Getting Up and Running with MongoDB on Azure

This tutorial will help you quickly build a database backend on Azure for your apps.

1. Creating a VM:

Pick a subdomain for (remember this, for example:, an username, and password for the new VM – I have chosen a Windows Server 2012 R2 Data center edition image here:


2. Creating an endpoint so that MongoDB can be exposed:


3. Connecting to the VM via Remote Desktop:

Click on the Connect to get a .rdp file downloaded which will help you to login to the newly created Windows environment hosted on Azure using the previously set password as above:


4. Installing and configuring MongoDB:

Go ahead and download MongoDB on your server and install at any location you want, however for this post I have used the default location, for example: C:\Program Files\MongoDB 2.6 Standard\. Once you’re done, create the following directories:

  • c:\data\db
  • c:\data\log

Also create a file called mongo.config at c:\data with the following contents:


Now run PowerShell with administrative privilege and type the following command:

 cd “C:\Program Files\MongoDB 2.6 Standard\bin”
.\mongod --config c:\data\mongo.config --install

This will install Mongo DB as a service into the Windows as can be seen below:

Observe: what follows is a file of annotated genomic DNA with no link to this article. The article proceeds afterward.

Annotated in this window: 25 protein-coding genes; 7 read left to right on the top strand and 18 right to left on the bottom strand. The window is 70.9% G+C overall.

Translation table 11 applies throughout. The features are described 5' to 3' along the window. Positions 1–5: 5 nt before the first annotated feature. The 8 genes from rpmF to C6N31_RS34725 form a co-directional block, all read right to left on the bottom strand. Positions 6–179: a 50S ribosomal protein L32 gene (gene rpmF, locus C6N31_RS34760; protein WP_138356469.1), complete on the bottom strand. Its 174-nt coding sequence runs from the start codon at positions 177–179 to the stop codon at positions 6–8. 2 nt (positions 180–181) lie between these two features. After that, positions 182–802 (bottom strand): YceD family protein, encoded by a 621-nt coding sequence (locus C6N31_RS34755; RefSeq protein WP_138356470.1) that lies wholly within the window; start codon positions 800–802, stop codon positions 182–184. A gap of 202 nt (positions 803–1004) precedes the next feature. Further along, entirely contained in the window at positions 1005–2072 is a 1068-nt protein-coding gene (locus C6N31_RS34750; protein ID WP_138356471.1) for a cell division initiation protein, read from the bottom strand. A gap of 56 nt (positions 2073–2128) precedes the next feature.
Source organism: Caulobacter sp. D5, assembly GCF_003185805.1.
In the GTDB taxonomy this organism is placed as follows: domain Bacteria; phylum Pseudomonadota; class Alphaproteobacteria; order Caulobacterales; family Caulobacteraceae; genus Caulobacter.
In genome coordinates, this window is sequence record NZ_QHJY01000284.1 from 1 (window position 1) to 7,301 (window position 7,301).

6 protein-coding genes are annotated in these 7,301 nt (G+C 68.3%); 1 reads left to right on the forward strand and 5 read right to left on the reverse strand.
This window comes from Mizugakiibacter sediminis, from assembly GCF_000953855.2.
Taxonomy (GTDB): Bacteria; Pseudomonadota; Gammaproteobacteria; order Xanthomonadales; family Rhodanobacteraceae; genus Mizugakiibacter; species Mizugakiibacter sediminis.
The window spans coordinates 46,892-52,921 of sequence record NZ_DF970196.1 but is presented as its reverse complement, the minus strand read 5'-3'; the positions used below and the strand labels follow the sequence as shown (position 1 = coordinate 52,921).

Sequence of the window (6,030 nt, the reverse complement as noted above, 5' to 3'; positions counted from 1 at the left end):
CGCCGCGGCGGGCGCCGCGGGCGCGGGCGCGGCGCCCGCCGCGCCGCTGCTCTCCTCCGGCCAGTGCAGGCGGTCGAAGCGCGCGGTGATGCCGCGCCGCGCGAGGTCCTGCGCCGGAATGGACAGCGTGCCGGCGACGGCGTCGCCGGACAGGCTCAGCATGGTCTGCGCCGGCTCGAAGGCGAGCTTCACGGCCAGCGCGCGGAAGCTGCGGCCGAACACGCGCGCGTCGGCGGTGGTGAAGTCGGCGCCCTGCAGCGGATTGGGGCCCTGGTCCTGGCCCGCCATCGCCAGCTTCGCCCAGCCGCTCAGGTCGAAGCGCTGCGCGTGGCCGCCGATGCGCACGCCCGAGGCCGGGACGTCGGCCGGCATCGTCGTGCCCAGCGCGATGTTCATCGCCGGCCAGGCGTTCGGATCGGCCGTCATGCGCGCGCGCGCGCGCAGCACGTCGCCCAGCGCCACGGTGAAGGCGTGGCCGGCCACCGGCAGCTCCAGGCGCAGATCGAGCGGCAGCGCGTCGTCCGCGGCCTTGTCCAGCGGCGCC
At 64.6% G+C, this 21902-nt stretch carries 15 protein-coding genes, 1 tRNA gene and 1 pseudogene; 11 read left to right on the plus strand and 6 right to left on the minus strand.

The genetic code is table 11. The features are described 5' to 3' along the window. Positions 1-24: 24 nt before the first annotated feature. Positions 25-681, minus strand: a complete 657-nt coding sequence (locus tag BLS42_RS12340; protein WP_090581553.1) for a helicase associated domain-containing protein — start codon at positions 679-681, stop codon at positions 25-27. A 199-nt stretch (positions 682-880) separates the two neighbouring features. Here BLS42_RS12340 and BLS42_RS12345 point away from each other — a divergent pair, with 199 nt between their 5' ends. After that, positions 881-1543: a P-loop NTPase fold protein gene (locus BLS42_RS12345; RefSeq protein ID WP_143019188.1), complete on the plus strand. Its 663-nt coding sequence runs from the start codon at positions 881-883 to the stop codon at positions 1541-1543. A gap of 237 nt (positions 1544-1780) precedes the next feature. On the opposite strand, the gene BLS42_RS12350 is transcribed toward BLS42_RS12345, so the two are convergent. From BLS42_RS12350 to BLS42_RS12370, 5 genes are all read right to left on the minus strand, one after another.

Now go ahead and right click on the MongoDB service and click “Run.” Even if your restart your VM, this MongoDB service will startup automatically.  In order to verify MongoDB service is properly running, you may want to execute the following command:


If it tells you that it has connected to, you may become confident that the service is running perfectly. Now that it’s running locally, we need to access it from our local machine in order to start using this backend by our apps. Lets go to the Control Panel of the VM and add an exception rule for mongod.exe as show below:


5. Accessing from local machine

Download and install MongoDB onto the local machine. Open up a PowerShell instance with administrative privilege and execute the following command:

 cd “C:\Program Files\MongoDB 2.6 Standard\bin”

Here are a list of sample interactions that were made from local machine to the Azure-hosted MongoDB – more on the commands, inserting/retrieving documents would be in later posts:

 > db  // finding which db we are using
> use mydb   // explicitly mention that we want to use mydb
switched to db mydb
> c = { fruit: "coconut" }    // lets create a document
{ "fruit" : "coconut" }
> f = { name: "fox" }  // lets create another document with diff. prop.
{ "name" : "fox" }
> serial = { serial: 5 }   // lets create with int value
{ "serial" : 5 }
> db.sampleData.insert(c) // inserting the document into a collection 
WriteResult({ "nInserted" : 1 })
> db.sampleData.insert(c)  // inserting deliberately again the same doc
WriteResult({ "nInserted" : 1 })
> db.sampleData.insert(serial)     
WriteResult({ "nInserted" : 1 })
> db.sampleData.insert(f)
WriteResult({ "nInserted" : 1 })
> show collections   / show all the collections inside this db
> db.sampleData.find()  // show all documents in the sampleData collection
{ "_id" : ObjectId("54be33e87ef640148c2b9014"), "fruit" : "coconut" }
{ "_id" : ObjectId("54be34127ef640148c2b9015"), "fruit" : "coconut" }    // twice
{ "_id" : ObjectId("54be34167ef640148c2b9016"), "serial" : 5 }
{ "_id" : ObjectId("54be341d7ef640148c2b9017"), "name" : "fox" }